I often had to argue as male surgeons tend to consider this job a male profession. They used to advise me to try myself in some other kind of medical job since there is a huge competition between surgeons and most patients give preference to male surgeons as they doubt women’s competence. This misconception is reinforced by the fact that women gained their rights relatively late, including the right to education and medical education in particular so historically men used to dominate surgeon’s profession and not surprisingly it is considered a male job. Another false belief is that women are incapable of getting over psychological pressure and being on their feet for some 6 or 7 hours. To this, I would say that housework all women do is equally hard and stressful. Many women have to remain on their feet all day and perform a tremendous amount of housework without any compensation. I often thought that government should set compensation for housewives and make it a separate profession.
I had to fight with these kinds of assumptions every day. I’ve never doubted my abilities though, so I doubled my efforts to show that women are also capable of being professional surgeons. At graduation party I’ve been named “hyperactive, hyper-creative driving force of the faculty, emergency-woman, actress, female surgeon and even „fan of the bowels”. There were moments when I was having doubts whether the lust for this job to be just a desire to prove myself, I thought it to be the only motivation, but the way I get flooded with joy over each operation, over each rescued patient I feel that yes, this IS indeed my vocation.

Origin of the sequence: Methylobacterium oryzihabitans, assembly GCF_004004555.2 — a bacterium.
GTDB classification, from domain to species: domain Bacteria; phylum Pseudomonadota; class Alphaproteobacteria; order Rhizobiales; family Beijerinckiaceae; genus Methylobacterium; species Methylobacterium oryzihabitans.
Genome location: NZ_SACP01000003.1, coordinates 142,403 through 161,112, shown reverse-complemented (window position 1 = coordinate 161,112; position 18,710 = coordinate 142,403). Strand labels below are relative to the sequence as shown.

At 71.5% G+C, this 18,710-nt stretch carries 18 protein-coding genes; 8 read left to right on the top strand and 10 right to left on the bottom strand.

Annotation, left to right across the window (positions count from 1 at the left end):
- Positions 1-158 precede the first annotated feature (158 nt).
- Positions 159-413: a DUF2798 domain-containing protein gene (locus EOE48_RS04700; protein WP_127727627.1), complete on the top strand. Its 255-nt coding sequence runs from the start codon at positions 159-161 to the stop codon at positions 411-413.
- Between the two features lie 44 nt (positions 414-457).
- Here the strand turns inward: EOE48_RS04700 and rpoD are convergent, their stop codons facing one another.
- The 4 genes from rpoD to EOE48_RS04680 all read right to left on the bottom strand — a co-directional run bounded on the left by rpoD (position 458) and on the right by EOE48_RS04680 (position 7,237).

When still studying in university, my friends and I founded EMSA –European Medical Students Association aimed at raising awareness of health issues among people living in regions. We were also working on creating favourable conditions for collaboration with our peers and future colleagues abroad. Apart from that, EMSA Kutaisi would put great emphasis on promoting a healthy lifestyle as well as holding charity events in the university. I’ve also worked as an equal educator for the association Hera XXI where we were holding meetings with local people and students. Particular attention was paid to women’s rights, their health and reproduction issues. There is a disastrous situation in regions in this regard and mainly because of lack of education. Women are not familiar with their own bodies. It is essential to hold classes for teenagers in their 10th year in schools to make them aware of how to protect themselves from sexually transmitted diseases and unwanted pregnancy, what contraceptives are available and how to make better family planning.
There are many medical students from Georgia continuing their studies in post-soviet countries as Georgian system of medical education is by far rigid. I used to have some good offers in Georgia, however, I decided on receiving education abroad where there are better chances to gain experience and get better practice than in our country.
Finally, anyone can enter any profession they like, which they are interested in if they set a goal and make their best to achieve it!
Yes, I am a surgeon. I often have to stay on my feet for 5-6 hours during operations and it doesn’t make me tired!
Yes, I am a surgeon and comments like “a woman can’t do this” make me stronger to prove those people wrong – yes, women can do it and do it better than men!
Author: Maiko Chitaia
Photo credit: Nino Baidauri
Translation: Nino Suramelashvili